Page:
Banon offers a warning, drawing parallels between the current AI revolution and past technological advancements like NURBS geometries and 3D modeling. He said, “However, history reminds us—be it the initial buzz around NURBS geometries or 3D modeling—that premature euphoria can result in architecturally bold yet flawed designs. These early missteps spawned conundrums – perhaps it is always an unavoidable part of the process – and the produced designs that spectacularly missed the mark on human usability or simply made no sense at all. It was only through the reflective practice of skilled architects that these technologies were meaningfully digested and internalized in our specific domain.”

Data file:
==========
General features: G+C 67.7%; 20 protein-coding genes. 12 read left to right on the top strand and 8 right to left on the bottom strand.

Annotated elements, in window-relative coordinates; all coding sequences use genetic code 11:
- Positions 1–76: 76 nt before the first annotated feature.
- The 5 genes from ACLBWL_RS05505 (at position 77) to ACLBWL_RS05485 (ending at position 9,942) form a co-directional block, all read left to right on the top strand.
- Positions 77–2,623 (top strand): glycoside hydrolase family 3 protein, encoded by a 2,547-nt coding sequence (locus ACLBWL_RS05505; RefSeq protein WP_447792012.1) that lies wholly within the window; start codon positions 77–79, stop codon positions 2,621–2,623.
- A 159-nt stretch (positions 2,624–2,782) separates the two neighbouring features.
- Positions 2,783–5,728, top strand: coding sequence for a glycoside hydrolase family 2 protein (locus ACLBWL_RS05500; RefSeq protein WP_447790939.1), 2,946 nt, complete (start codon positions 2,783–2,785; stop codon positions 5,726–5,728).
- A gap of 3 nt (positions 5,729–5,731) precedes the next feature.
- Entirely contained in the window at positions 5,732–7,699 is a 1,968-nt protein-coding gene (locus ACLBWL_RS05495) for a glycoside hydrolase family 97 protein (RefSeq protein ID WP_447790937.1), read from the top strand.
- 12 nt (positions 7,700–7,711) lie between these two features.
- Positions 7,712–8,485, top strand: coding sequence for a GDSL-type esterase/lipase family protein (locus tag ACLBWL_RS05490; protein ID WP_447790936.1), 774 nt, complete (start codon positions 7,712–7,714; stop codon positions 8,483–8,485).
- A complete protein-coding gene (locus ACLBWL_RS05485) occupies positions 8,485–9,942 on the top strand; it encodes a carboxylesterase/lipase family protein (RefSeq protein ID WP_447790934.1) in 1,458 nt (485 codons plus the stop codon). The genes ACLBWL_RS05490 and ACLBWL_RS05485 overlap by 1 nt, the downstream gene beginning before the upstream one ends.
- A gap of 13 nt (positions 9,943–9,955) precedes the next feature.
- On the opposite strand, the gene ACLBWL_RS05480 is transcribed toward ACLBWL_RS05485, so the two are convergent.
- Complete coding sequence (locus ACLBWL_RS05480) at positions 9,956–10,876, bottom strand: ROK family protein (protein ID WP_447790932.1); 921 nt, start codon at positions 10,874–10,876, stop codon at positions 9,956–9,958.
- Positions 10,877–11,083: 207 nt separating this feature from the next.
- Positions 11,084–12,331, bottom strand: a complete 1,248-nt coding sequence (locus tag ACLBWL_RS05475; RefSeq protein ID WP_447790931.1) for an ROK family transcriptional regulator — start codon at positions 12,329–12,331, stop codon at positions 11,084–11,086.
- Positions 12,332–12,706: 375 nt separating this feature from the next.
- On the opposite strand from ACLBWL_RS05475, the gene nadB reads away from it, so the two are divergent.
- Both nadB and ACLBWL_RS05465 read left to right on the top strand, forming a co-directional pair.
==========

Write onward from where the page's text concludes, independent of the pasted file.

His critique of AI-generated designs on social media emphasizes the need for a balanced approach. He said, “The proliferation of so-called amateur ‘Midjourney-Architects’ flaunting AI-generated, hyper-realistic sketches is everywhere on social media. Most of these designs miss the basic architectural fundamentals that ground them in relevance, but at the same they might also help us evolve faster into a more assimilated stage where excellence and control leads the way.”
“The architectural employment landscape is heading to a transformative rupture, embodying a classic double-edged sword scenario. On the one hand, I would say that most architects trapped in the quicksand of monotonous tasks—particularly those ensconced in the bigger firms—are walking on precarious ground.” He acknowledges that routine tasks within architecture, especially in larger firms, are susceptible to being automated by AI due to their predictable nature. He continued, “they are prime candidates for replacement by AI, capable of executing predictable assignments with unprecedented speed and zero learning curve.”